Take a Frenchman, an Englishman and then...

December 22, 2006

...throw in sex and money - and what do you get? World leaders who weren't all they seemed, says Richard Vinen

In his memoirs, Winston Churchill recalls his first meeting with Charles de Gaulle. It was during France's collapse of 1940 when British and French leaders assembled for a conference. Catching sight of the young general standing morosely apart from the squabbling politicians, Churchill went up to him and said, in excruciating French: " L'homme du destin ." A French historian later asked de Gaulle about this episode, but he denied that it had ever taken place. Churchill, he explained, "was a romantic".

This is a revealing remark. Romance is a quality that we associate with the French, blunt speaking with the English. De Gaulle and Churchill defy national stereotypes in other ways. The Englishman - short, fat, hedonistic and charming - resembled the quintessential Third Republic Frenchman. De Gaulle - tall, thin and ascetic - looked like a product of Victorian England.

Money and sex illustrate much about the worlds of Churchill and de Gaulle. We associate 19th-century England with prim rectitude in both matters and France with immorality. However, it was Churchill's mother who reputedly had 200 lovers. De Gaulle's, by contrast, was said to have regretted that " le bon Dieu " had not devised a more dignified manner in which human beings might reproduce.

The Frenchman never took a centime that did not belong to him. When his grandchildren came to tea at the Elysee Palace, he told the servants to bring him a bill for their cakes. The Englishman was fond of money and was not scrupulous about how he got it.

Churchill's "finest hour" speech and de Gaulle's "Call to Honour", in which he refused to accept French defeat, were both made in London on June 18, 1940. But the circumstances were different. Churchill was Prime Minister of a huge, if beleaguered, imperial power and he had spent almost his whole life preparing to give such a speech. De Gaulle's speech came from nowhere.

Just the day before, he had been in France and seemed genuinely undecided about whether to leave when he was bundled aboard an aircraft by Churchill's envoy.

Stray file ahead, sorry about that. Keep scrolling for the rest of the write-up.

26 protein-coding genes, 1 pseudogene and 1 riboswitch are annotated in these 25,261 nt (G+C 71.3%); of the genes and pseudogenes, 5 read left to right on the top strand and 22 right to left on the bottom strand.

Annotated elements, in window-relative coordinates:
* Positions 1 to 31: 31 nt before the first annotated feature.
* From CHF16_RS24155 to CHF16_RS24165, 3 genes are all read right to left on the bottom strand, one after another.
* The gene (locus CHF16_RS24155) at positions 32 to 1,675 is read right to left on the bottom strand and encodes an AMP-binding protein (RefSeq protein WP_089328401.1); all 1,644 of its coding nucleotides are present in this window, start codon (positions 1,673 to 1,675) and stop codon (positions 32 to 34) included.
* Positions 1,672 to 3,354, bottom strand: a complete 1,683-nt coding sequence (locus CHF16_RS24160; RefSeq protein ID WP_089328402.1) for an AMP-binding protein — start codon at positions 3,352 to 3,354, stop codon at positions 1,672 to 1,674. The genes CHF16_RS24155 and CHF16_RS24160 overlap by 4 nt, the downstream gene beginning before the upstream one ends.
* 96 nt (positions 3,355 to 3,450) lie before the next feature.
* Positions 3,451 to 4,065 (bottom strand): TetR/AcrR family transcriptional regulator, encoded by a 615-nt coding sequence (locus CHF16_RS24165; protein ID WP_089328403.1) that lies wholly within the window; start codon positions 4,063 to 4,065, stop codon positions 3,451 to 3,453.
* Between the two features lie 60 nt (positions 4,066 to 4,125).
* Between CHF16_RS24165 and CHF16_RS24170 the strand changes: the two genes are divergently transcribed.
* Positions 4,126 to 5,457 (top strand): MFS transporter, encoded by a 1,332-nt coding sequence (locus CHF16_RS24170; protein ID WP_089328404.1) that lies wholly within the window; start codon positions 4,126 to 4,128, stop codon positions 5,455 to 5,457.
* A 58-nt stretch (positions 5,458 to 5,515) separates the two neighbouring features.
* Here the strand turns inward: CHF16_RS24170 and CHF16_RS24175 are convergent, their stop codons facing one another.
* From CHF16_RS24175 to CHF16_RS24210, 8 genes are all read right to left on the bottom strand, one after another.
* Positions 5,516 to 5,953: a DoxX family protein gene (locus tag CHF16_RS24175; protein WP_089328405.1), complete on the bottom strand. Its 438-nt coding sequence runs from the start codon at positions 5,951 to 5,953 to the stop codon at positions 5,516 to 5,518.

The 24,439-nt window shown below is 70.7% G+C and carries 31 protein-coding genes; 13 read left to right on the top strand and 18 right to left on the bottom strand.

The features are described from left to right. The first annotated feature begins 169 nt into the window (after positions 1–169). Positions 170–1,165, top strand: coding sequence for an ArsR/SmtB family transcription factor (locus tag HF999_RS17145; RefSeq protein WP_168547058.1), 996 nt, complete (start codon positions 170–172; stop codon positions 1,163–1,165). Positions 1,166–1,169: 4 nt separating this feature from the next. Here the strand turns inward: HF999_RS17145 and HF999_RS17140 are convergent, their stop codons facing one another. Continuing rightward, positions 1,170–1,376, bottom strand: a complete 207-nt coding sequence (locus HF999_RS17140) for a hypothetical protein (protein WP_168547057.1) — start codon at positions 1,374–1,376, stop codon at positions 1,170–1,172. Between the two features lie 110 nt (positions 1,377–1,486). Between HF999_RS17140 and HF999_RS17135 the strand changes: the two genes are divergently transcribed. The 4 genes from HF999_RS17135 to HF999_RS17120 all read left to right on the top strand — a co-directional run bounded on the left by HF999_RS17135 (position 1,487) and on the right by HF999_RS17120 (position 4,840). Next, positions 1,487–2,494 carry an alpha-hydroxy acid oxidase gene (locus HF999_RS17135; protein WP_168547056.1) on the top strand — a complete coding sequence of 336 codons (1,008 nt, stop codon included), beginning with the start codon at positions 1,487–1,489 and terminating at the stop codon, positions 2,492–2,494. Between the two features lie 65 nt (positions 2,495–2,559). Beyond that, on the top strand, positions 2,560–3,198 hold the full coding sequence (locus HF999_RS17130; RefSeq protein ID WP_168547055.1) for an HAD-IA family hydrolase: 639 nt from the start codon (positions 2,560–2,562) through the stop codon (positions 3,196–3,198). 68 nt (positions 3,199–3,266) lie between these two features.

The Frenchman, who had addressed no audience larger than a room of officers, walked into the BBC studio, said two words - "La France" - to test the microphones, then gave one of the most important speeches in the history of the world.J Churchill's speech marked an end. He would never again command attention as he did during the summer of 1940. The final 20 years of his life were blighted by electoral defeat, a disastrous return to government, personal tragedy and ill health.

But for de Gaulle, June 18, 1940 marked a beginning. For a while, like Churchill, he was eclipsed in the aftermath of the war, but he triumphantly returned to power a second time in 1958, and seemed like the saviour of his country again as he extracted France from Algeria, fended off military putsch, and survived a dozen assassination attempts. De Gaulle was never touched by the indignities of old age. He died suddenly in 1970, barely a year after leaving power.

The English imagined that France was living off the glories of the vanished past. Churchill himself sometimes suggested that de Gaulle's vision of himself was rooted in history - "he thinks he's Joan of Arc, but I can't get my bloody bishops to burn him".

In fact, it was Churchill who lived in the past. He was obsessed by British history but was ill at ease with, or indifferent to, the problems that his country confronted after 1945.

De Gaulle was also a great nostalgic but, unlike Churchill, he understood that national survival depended on change. It is no accident that 1958, the year of de Gaulle's return to power, was also the year in which the British woke up to their economic decline.

For all their arch references to "Winston", Thatcherites knew that Churchill had squandered postwar opportunities. The man admired most by the more intelligent Conservative ministers in the 1980s was, in fact, de Gaulle. Peter Lilley even hung a picture of the general on his office wall.

In 1944, Lawrence Olivier's film Henry V was released. Historians sometimes suggest that the film enlisted Shakespeare in the cause of "Churchillianism".'

I am sceptical about this. Anyone who knows the history plays would surely have no trouble in identifying the Churchillian character: drunken, sentimental, wedded to the past and easily hurt. It is Falstaff. Henry V is a man of clear-eyed ruthlessness who knows that the past must die so that the future can be born. Surely this is Charles de Gaulle.

Richard Vinen is reader of history at King's College London and author of The Unfree French: Life under the Occupation , published by Allen Lane, Pounds 24.

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